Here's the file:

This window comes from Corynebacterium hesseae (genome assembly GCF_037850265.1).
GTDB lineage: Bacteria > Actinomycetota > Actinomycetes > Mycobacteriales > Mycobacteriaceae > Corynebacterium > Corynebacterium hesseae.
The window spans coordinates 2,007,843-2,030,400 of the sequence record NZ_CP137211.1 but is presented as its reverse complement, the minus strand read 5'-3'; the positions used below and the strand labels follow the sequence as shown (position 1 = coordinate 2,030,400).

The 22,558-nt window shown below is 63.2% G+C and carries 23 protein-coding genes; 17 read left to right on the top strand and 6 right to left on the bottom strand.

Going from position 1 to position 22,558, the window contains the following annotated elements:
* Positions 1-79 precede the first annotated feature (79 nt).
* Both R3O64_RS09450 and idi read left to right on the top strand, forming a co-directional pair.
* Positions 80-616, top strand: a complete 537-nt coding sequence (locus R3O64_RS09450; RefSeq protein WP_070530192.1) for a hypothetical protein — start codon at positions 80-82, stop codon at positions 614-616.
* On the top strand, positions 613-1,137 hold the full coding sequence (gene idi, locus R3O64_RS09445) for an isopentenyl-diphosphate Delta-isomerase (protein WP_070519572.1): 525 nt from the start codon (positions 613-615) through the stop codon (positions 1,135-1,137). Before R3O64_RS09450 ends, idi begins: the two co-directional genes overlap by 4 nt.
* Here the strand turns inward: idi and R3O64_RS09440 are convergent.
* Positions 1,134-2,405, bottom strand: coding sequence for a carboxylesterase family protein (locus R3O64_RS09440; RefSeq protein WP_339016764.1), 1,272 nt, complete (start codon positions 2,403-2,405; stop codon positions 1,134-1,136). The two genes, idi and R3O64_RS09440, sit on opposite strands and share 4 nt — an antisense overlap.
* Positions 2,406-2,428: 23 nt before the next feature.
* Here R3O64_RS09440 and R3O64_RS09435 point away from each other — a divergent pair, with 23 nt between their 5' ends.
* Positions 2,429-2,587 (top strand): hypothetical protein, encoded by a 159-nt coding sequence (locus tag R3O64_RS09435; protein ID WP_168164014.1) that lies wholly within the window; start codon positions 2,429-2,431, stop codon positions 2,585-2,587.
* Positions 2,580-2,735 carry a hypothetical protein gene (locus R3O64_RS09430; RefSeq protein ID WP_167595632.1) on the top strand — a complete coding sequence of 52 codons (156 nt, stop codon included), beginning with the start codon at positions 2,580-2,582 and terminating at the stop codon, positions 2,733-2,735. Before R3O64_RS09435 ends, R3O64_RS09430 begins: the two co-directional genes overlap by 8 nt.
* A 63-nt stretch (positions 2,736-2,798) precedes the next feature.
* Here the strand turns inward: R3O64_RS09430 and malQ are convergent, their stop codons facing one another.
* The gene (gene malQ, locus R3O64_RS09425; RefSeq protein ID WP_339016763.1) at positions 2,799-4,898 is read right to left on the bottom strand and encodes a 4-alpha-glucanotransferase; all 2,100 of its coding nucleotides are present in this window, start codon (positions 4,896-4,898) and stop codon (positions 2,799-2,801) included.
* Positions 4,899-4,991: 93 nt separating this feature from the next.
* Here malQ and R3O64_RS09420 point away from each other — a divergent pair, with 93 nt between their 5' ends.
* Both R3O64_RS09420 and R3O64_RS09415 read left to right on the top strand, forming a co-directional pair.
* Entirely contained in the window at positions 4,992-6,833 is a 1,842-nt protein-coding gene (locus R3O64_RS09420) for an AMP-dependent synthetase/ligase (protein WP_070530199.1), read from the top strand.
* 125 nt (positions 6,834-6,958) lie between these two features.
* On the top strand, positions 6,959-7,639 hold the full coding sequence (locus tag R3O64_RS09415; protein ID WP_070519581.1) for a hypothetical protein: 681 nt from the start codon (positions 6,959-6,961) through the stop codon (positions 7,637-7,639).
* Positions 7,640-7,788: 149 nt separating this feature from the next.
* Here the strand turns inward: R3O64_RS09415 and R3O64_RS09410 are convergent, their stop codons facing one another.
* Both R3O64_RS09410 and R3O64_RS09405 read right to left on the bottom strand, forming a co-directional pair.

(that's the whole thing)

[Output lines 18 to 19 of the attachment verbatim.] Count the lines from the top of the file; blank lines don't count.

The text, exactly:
* The gene (gene malQ, locus R3O64_RS09425; RefSeq protein ID WP_339016763.1) at positions 2,799-4,898 is read right to left on the bottom strand and encodes a 4-alpha-glucanotransferase; all 2,100 of its coding nucleotides are present in this window, start codon (positions 4,896-4,898) and stop codon (positions 2,799-2,801) included.
* Positions 4,899-4,991: 93 nt separating this feature from the next.